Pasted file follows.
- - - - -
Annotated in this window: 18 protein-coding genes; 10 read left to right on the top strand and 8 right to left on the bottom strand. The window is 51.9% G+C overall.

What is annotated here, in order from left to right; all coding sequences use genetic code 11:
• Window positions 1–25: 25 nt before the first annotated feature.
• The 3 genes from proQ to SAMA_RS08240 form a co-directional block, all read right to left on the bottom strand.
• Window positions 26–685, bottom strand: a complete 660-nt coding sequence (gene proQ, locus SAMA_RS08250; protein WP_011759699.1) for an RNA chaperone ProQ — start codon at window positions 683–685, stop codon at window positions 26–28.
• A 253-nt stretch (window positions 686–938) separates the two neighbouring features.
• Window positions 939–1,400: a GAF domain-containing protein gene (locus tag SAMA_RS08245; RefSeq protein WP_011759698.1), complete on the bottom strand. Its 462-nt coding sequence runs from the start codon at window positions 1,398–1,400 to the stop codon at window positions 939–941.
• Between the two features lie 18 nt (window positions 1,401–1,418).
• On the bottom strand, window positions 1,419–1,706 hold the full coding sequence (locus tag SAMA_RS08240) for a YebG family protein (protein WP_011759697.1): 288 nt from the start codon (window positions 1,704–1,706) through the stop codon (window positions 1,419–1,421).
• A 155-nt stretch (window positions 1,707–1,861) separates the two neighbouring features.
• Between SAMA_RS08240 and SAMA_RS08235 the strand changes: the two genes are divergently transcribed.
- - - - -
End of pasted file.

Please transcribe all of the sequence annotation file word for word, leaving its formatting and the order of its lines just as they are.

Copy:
Annotated in this window: 18 protein-coding genes; 10 read left to right on the top strand and 8 right to left on the bottom strand. The window is 51.9% G+C overall.

What is annotated here, in order from left to right; all coding sequences use genetic code 11:
• Window positions 1–25: 25 nt before the first annotated feature.
• The 3 genes from proQ to SAMA_RS08240 form a co-directional block, all read right to left on the bottom strand.
• Window positions 26–685, bottom strand: a complete 660-nt coding sequence (gene proQ, locus SAMA_RS08250; protein WP_011759699.1) for an RNA chaperone ProQ — start codon at window positions 683–685, stop codon at window positions 26–28.
• A 253-nt stretch (window positions 686–938) separates the two neighbouring features.
• Window positions 939–1,400: a GAF domain-containing protein gene (locus tag SAMA_RS08245; RefSeq protein WP_011759698.1), complete on the bottom strand. Its 462-nt coding sequence runs from the start codon at window positions 1,398–1,400 to the stop codon at window positions 939–941.
• Between the two features lie 18 nt (window positions 1,401–1,418).
• On the bottom strand, window positions 1,419–1,706 hold the full coding sequence (locus tag SAMA_RS08240) for a YebG family protein (protein WP_011759697.1): 288 nt from the start codon (window positions 1,704–1,706) through the stop codon (window positions 1,419–1,421).
• A 155-nt stretch (window positions 1,707–1,861) separates the two neighbouring features.
• Between SAMA_RS08240 and SAMA_RS08235 the strand changes: the two genes are divergently transcribed.